For the second of this set of two films, I chose the very first Ingmar Bergman film (not Ingrid – we did get Casablanca) shown in the over four-year history of Cinema 1544 – and I certainly never thought it would take that long for one to show up.  I was getting worried, because I had a perfect short to show.  That, combined with the fact that Winter Light is one of my favorite films ever, was enough to convince me that it was time for Ingmar.  Well, that and a random number generator (yeah, I was having a hard time deciding!)

Of course, the short comes first, and this one was also a first – the first appearance of the Mystery Science Theater 3000 gang at movie night.  (What a travesty, I know!)  The skit, taken from an episode lampooning a 1956 Russo-Finnish film called The Sword and the Dragon, is appropriately entitled “A Joke by Ingmar Bergman.

It's ironic because Ingmar Bergman wasn't very funny!

The elaborately set-up scene, which I will spoil completely, is really nothing more than a simple “Sven and Ole” joke.  In black and white, with long, slow, camera pans and gull sounds in the distance, Sven and Ole have a plan while hanging out on a pier.  “I vill count ze boards on ze pier, und you vill count ze shlits.”  They trudge slowly across the pier.  “One.” “One.” “Two.” “Two.” “Tuhwee.” “Tuhwee.” until finally around board six or seven the slits give out and Tom Servo (as Ole) falls off into the water.

“And so you see,” goes the moral/punchline, “Ven you are out of shlits, you are out of pier.”

If that’s still a bit obscure to you, spend a whole thirty seconds watching this:

Ah, beautiful puns in the style of stodgy Swedish directors!  But on to the feature film!

Winter Light is the middle third of Ingmar Bergman’s so-called “God Trilogy” along with Through a Glass Darkly and The Silence.  In Swedish, it was originally titled “Nattvardsgästerna”, which is most often translated directly as “The Communicants” and probably should be translated as “Those partaking in the rite of Communion”.  Here is what Bergman himself had to say about Winter Light:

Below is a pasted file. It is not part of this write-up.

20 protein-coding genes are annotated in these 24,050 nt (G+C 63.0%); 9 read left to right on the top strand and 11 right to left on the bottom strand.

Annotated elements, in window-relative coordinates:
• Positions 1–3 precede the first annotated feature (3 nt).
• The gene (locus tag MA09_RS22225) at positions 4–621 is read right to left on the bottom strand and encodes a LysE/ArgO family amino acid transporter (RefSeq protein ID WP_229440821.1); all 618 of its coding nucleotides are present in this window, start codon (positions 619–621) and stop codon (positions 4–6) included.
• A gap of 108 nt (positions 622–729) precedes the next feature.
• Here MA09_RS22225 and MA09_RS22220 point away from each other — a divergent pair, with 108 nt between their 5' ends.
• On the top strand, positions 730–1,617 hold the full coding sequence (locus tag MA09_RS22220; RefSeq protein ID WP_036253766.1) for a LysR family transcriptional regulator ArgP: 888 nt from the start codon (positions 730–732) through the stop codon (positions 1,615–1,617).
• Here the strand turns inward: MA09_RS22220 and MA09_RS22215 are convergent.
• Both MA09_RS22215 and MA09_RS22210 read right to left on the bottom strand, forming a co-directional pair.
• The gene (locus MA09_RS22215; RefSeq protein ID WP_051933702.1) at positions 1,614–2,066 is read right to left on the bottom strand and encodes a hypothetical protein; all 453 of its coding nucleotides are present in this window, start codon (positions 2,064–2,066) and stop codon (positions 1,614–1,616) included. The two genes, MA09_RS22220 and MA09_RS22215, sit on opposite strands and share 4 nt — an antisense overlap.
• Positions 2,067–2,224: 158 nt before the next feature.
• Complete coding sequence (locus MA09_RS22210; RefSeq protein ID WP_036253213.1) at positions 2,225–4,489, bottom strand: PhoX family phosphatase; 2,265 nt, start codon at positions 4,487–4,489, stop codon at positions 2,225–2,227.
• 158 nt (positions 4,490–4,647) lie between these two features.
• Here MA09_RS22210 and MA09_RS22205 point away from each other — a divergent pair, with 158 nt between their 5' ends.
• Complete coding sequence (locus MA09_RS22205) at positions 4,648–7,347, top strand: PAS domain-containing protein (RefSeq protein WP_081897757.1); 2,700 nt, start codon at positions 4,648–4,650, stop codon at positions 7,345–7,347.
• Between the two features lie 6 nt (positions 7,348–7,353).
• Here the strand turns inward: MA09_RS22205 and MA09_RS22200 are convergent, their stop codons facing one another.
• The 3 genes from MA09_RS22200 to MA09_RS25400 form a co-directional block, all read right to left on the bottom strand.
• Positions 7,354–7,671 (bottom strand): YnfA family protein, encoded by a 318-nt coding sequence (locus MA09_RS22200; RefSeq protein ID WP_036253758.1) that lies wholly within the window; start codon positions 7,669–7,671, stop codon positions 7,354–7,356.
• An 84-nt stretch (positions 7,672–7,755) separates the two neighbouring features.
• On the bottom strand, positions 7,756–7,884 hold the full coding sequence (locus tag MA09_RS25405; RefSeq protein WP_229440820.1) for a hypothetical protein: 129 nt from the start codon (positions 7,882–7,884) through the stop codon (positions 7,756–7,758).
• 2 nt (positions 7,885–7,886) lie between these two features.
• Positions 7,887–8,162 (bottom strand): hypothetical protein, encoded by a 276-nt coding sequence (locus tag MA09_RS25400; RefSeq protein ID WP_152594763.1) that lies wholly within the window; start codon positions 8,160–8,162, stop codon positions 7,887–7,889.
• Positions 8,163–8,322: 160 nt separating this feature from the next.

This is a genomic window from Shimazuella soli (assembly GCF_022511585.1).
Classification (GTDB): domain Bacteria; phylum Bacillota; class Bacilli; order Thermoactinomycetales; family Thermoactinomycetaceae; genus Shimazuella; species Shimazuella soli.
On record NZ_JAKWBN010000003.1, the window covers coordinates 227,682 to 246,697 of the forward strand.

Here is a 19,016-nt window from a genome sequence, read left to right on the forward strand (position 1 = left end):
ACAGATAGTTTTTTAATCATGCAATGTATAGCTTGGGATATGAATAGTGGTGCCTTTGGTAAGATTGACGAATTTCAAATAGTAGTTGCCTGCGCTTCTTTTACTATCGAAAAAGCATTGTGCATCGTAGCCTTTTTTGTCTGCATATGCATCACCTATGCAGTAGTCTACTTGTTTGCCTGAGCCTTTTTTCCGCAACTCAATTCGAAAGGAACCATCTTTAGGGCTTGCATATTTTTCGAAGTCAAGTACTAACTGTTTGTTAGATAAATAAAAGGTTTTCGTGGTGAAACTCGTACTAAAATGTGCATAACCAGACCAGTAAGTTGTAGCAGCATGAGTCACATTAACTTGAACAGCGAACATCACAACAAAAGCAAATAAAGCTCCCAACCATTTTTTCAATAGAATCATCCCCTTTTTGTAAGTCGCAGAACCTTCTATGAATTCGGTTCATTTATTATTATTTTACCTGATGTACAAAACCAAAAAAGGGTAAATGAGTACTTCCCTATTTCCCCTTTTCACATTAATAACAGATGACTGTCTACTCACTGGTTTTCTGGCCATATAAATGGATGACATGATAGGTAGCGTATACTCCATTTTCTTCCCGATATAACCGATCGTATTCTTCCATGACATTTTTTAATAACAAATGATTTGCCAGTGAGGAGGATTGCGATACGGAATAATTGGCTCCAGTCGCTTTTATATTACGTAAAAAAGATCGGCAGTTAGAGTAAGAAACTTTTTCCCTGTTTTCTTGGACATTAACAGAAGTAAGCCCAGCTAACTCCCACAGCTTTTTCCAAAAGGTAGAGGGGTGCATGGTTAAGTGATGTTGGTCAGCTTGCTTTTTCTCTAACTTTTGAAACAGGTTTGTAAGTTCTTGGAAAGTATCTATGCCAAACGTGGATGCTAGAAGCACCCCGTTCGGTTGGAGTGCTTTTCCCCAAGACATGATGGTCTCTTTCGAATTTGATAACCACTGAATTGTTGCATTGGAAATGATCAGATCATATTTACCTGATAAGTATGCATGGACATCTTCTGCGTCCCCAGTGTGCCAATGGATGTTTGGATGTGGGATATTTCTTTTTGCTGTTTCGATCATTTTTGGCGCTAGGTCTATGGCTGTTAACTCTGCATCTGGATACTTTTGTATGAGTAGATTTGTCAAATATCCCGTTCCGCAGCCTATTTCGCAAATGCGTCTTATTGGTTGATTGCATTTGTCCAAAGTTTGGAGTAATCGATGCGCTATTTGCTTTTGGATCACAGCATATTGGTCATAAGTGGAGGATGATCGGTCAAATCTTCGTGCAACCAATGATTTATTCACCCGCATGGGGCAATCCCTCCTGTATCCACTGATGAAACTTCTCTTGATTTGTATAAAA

I think I have made just one picture that I really like, and that is Winter Light. That is my only picture about which I feel that I have started here and ended there and that everything along the way has obeyed me. Everything is exactly as I wanted to have it, in every second of this picture.

Strong stuff.  So let’s get to the film.

The bells! They're getting louder!

It opens during the services of a small rural Swedish church.  A rather nice building, all things considered.  Clearly at one time, they were quite serious about their religion and as such built a magnificent church for the services, but here there are only a handful of attendees.  For several minutes (which apparently put some viewers to sleep, for shame!) the pastor Tomas carries out the tail end of a service, with one of the final elements being the rite of Communion, for which five of the congregation come forward.

No Communion for you!

Tomas is clearly displeased that Märta Lundberg has come forward for Communion.  We find out quite a bit more about Märta and Tomas as the story unfolds.  But first the service ends, and as Tomas returns to his office he dismisses the organist and sexton (they will meet again in the afternoon to perform a 3 o’clock service in a nearby town) and considers reading a long letter he has received.  However, he is interrupted by some parishoners, Karin and Jonas Persson.  Jonas is having some existential difficulties dealing with the perceived threat of worldwide nuclear war, but he doesn’t much want to talk, though the pregnant Karin wants him to.  Jonas eventually leaves to take Karin home, promising to return in about half an hour.